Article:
Objects of Physis/Physis of Objects pt. 1

31Jan09

The seemingly unstoppable juggernaut known as object oriented philosophy continues to make its way across the wastes of the blogosphere.  Levi has written a particularly interesting piece here addressing change and the withdrawnness of objects in particular.  In regards to identity Levi writes:

“the identity of the Ship of Tarsus is not based on its matter (the boards), nor even on maintaining the same pattern (we can imagine the ship also being modified in a number of ways just as London changed dramatically after the 17th century Fire of London, but lies rather in the temporal connectedness of the entity across time. This would allow us to say that events do not befall objects, but rather that objects are events. The important caveat would be that events are not instantaneous, but rather are temporally extended or “stretched” like ripples produced in a pond when throwing a rock.”

The more I read of Harman’s work and others articulating object-oriented philosophy my mind keeps falling back to Niels Bohr and, in particular, Karen Barad’s Meeting the Universe Halfway.  I have many issues with the book such as when Barad dismisses the Many Worlds interpretation of quantum physics as minoritarian which, at least from what I’ve read, doesn’t seem accurate.  What Barad’s book does well though is explaining what she terms Bohr’s Philosophy-Physics.  Bohr’s form of realism is a kind of quantum-formalism where what can be called Real is that which is the result of experiment which, to an extent, shapes its own results.  For Bohr, the measuring apparatus (which is itself an object) cuts the agencies of observation from the observed object (p. 114-115).

Bohr’s materialism in many ways seems vaguely Badiouian in that Bohr’s cutting apparatus functions as the count upon the “inherent indeterminacy” (inconsistent multiplicity).  As Barad makes clear, for Bohr inherent indeterminacy is ontic and only subsequently epistemological – that is, not knowing the simultaneity of position and momentum is not a perceptual limitation but a question of simultaneous existence (p. 118).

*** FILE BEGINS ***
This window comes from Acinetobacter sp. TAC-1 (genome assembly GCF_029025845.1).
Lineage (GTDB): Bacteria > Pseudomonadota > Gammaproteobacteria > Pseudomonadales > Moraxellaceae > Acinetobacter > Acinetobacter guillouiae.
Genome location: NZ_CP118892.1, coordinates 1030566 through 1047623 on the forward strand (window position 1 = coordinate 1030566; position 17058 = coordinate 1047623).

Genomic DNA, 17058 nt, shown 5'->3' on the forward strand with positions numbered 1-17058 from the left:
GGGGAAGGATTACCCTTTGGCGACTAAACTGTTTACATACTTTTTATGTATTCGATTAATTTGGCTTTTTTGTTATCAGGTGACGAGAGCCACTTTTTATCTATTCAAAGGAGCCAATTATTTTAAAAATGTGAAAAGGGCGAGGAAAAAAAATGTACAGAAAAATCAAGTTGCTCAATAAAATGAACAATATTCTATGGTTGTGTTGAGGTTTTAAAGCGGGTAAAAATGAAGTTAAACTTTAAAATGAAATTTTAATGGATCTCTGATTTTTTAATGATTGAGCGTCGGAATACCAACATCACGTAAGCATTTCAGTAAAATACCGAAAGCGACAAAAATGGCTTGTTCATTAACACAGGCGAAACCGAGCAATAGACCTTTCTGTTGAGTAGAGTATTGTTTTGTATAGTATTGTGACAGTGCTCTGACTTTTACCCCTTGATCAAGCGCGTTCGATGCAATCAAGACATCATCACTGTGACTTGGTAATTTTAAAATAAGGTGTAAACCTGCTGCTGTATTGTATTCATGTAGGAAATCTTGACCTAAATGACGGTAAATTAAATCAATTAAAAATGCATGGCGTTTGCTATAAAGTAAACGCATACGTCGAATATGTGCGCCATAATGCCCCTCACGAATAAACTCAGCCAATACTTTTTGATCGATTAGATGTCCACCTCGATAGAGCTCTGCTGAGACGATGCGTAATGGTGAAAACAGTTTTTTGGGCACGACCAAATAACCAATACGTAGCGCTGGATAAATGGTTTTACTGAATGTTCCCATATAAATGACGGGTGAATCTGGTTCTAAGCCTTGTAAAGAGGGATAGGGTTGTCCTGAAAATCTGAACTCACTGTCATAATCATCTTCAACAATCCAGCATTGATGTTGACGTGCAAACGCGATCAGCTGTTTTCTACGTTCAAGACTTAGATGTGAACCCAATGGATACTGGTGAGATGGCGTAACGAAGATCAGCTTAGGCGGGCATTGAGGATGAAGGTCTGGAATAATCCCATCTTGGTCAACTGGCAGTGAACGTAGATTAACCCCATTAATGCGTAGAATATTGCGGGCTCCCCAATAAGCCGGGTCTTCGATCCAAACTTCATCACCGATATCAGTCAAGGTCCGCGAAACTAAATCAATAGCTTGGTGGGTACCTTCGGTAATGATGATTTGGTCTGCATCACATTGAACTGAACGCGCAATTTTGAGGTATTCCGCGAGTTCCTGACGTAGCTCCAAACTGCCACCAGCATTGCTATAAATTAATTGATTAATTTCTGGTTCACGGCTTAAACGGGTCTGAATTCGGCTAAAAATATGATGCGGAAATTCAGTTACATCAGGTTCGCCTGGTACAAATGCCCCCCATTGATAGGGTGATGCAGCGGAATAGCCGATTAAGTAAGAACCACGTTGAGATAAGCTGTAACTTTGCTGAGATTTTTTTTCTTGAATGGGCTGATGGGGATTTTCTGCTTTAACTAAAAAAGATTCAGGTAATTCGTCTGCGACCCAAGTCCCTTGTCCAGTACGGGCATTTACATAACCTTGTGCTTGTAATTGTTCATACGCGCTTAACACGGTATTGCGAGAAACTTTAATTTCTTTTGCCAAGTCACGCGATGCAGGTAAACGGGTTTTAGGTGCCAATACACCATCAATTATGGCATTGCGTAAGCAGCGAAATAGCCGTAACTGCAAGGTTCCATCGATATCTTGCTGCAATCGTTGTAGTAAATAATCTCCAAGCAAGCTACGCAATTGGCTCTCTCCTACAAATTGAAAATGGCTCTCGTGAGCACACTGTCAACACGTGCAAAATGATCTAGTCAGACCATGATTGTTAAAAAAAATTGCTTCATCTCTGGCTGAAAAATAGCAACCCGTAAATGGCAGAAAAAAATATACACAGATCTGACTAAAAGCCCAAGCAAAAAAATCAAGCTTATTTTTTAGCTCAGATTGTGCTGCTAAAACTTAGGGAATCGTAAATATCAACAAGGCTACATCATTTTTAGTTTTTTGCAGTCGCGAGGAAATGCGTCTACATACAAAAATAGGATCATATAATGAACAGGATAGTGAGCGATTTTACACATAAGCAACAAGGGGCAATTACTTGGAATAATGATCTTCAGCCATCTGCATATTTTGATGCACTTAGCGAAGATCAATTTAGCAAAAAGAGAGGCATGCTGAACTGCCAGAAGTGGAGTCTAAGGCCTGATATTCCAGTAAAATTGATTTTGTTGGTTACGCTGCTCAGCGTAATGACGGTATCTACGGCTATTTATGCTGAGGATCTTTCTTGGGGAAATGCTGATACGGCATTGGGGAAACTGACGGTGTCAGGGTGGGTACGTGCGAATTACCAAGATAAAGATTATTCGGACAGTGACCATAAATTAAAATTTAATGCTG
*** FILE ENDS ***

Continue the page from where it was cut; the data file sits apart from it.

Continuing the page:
Trapped in the gravity and phenomenon of Bohr’s apparatus, Harman’s articulation of sincerity immediately comes to mind, that is, if we can strip Bohr’s conceptualization of the apparatus of its humanistic ghost (p. 143).  That is we could take Harman’s reworkd intentionality as the cut of the apparatus but instead of the apparatus’ functions failing because there is no real object to be grasped by measurement but only phenomena, that instead intentionality misses the object because it withdraws infinitely from all other objects.

For Bohr, there is no split object except for what is cut via apparatuses and what pre-exists are entangled intra-actions, the most basic unit of phenomena, the earliest forms of dynamical mattering.  But, as Barad points out, phenomenon contain things within them – it is just that boundaries between things no longer exist outside of measurement.

Does phenomena become the interior third which the two objects meet as things?  Does replacing objects with phenomena seem akin then to the connection or equation of events and objects?  Reading the above quote from Levi, does such an articulation of identity require a particular articulation of temporality?  That is, can an object like Minkowski’s space time be thought of as anything but withdrawn, can there be a thirdness in which it interacts with objects or is it itself always this thirdness?

Next…Schelling!

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